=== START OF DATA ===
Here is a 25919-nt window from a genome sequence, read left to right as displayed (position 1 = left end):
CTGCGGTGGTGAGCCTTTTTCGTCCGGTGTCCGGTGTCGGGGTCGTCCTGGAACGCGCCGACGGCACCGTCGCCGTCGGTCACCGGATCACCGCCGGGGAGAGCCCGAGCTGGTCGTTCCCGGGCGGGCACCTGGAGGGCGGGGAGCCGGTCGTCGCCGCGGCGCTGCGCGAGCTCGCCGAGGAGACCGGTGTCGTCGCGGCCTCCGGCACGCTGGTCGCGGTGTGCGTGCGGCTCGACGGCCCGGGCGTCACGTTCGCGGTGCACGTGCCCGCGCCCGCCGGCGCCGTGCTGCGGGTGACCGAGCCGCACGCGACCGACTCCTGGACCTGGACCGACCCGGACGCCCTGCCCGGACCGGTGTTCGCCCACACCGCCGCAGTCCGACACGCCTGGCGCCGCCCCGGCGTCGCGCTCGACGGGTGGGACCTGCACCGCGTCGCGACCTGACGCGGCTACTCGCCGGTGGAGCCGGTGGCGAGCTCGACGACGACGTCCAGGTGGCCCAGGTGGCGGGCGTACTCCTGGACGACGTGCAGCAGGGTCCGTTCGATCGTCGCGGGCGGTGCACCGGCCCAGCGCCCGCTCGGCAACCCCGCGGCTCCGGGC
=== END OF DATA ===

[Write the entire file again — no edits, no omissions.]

Here is a 25919-nt window from a genome sequence, read left to right as displayed (position 1 = left end):
CTGCGGTGGTGAGCCTTTTTCGTCCGGTGTCCGGTGTCGGGGTCGTCCTGGAACGCGCCGACGGCACCGTCGCCGTCGGTCACCGGATCACCGCCGGGGAGAGCCCGAGCTGGTCGTTCCCGGGCGGGCACCTGGAGGGCGGGGAGCCGGTCGTCGCCGCGGCGCTGCGCGAGCTCGCCGAGGAGACCGGTGTCGTCGCGGCCTCCGGCACGCTGGTCGCGGTGTGCGTGCGGCTCGACGGCCCGGGCGTCACGTTCGCGGTGCACGTGCCCGCGCCCGCCGGCGCCGTGCTGCGGGTGACCGAGCCGCACGCGACCGACTCCTGGACCTGGACCGACCCGGACGCCCTGCCCGGACCGGTGTTCGCCCACACCGCCGCAGTCCGACACGCCTGGCGCCGCCCCGGCGTCGCGCTCGACGGGTGGGACCTGCACCGCGTCGCGACCTGACGCGGCTACTCGCCGGTGGAGCCGGTGGCGAGCTCGACGACGACGTCCAGGTGGCCCAGGTGGCGGGCGTACTCCTGGACGACGTGCAGCAGGGTCCGTTCGATCGTCGCGGGCGGTGCACCGGCCCAGCGCCCGCTCGGCAACCCCGCGGCTCCGGGC